Something else that was really important to us is that they are former operators. They built and sold companies themselves. That was something that we really wanted because we can come to them with an issue and they’ll can tell us how they addressed it at their own companies. It’s real, practical advice.
The last thing is that we’re a global business and they have connections that are important to us.
Q. What was your experience like participating in the Barclays Accelerator, powered by Techstars? Do you recommend it to other FinTech startups?
A. It’s going to depend on the startup and what they want to get out of the accelerator.
Q. A contract with Barclays?
A. I don’t think that should necessarily be the only reason to join the accelerator.
Being able to navigate a global bank is very, very, very tough for a startup. It is really hard. It is still really hard when you’re on the inside as part of the accelerator.
But we learned so much — we were able to build relationships, we were able to see applications of our ratings that we hadn’t thought of. I recommend it to people who are very clear about what they are trying to get out of the program. I don’t think it’s going to be right for everyone, but for us it was great.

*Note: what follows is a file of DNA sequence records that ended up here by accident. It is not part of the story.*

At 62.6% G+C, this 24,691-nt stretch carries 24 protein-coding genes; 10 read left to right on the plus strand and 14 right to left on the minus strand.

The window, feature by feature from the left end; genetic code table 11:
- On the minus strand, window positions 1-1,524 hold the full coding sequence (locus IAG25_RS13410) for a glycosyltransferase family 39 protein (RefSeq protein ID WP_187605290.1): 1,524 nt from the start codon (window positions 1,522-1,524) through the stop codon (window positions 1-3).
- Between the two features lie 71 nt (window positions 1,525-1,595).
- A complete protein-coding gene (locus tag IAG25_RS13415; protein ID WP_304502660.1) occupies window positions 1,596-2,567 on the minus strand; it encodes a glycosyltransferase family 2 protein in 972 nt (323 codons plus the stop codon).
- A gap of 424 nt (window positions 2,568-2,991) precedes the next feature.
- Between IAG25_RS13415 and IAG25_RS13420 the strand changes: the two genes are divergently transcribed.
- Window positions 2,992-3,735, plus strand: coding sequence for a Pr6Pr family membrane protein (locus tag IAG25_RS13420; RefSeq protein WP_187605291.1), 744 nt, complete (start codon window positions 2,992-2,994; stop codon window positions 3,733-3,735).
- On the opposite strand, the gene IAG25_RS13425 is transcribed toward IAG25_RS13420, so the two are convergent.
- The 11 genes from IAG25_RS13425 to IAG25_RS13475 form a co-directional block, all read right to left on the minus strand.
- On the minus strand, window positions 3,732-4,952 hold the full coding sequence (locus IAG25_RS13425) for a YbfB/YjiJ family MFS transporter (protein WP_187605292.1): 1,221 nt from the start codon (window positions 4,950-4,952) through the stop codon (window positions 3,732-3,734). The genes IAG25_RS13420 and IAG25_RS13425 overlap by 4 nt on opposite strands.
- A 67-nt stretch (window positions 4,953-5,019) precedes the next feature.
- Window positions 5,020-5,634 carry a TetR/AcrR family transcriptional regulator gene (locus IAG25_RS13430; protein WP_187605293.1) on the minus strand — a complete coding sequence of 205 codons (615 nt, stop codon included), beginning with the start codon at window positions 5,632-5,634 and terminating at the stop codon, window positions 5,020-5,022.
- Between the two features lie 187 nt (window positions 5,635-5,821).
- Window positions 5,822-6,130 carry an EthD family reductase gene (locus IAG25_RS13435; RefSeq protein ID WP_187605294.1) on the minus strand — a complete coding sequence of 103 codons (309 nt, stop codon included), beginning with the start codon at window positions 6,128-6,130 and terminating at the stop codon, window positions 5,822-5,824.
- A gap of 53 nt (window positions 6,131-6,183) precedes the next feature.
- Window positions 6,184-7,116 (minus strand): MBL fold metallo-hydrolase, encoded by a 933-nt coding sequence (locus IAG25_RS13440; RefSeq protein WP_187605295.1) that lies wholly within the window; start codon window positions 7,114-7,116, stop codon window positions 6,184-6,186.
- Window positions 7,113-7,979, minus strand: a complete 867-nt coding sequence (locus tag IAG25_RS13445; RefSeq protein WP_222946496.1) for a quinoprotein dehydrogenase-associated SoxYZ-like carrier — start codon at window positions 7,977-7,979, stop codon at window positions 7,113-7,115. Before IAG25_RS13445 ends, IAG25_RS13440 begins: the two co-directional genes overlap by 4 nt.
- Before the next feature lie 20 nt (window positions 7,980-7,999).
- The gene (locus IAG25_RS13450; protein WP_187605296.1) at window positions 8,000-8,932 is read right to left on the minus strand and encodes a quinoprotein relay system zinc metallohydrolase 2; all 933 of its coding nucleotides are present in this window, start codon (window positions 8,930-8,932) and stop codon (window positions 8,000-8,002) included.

Q. What was your experience like with FinTech Sandbox?
A. I love FinTech Sandbox and I love Jean (Jean Donnelly, FinTech Sandbox Executive Director). The team there is great. It was very good for us in terms of getting connected to a number of institutions.
One of the biggest benefits for us is that we got to see that a lot of the existing data providers didn’t have the exact data that we needed, so we learned that we had to go out and build the data ourselves. If you need the kind of data we were looking for on a financial institution in, say, Chad, it’s just not there.
Q. Are you hiring?